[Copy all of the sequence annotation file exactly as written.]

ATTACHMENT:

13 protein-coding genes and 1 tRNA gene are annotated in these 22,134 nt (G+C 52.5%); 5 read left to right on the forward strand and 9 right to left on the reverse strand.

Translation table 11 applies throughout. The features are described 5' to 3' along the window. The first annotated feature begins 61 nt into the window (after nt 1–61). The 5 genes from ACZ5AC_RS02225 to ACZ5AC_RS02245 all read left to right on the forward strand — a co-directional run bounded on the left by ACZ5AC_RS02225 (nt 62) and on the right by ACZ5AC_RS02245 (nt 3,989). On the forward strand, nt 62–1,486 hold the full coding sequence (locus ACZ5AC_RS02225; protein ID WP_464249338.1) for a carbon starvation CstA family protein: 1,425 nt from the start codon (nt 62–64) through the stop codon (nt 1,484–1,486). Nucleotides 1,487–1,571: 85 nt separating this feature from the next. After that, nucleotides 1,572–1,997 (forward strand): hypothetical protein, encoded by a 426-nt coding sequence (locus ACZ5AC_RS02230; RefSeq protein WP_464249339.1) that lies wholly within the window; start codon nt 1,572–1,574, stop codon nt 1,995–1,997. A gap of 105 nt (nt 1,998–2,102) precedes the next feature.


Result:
13 protein-coding genes and 1 tRNA gene are annotated in these 22,134 nt (G+C 52.5%); 5 read left to right on the forward strand and 9 right to left on the reverse strand.

Translation table 11 applies throughout. The features are described 5' to 3' along the window. The first annotated feature begins 61 nt into the window (after nt 1–61). The 5 genes from ACZ5AC_RS02225 to ACZ5AC_RS02245 all read left to right on the forward strand — a co-directional run bounded on the left by ACZ5AC_RS02225 (nt 62) and on the right by ACZ5AC_RS02245 (nt 3,989). On the forward strand, nt 62–1,486 hold the full coding sequence (locus ACZ5AC_RS02225; protein ID WP_464249338.1) for a carbon starvation CstA family protein: 1,425 nt from the start codon (nt 62–64) through the stop codon (nt 1,484–1,486). Nucleotides 1,487–1,571: 85 nt separating this feature from the next. After that, nucleotides 1,572–1,997 (forward strand): hypothetical protein, encoded by a 426-nt coding sequence (locus ACZ5AC_RS02230; RefSeq protein WP_464249339.1) that lies wholly within the window; start codon nt 1,572–1,574, stop codon nt 1,995–1,997. A gap of 105 nt (nt 1,998–2,102) precedes the next feature.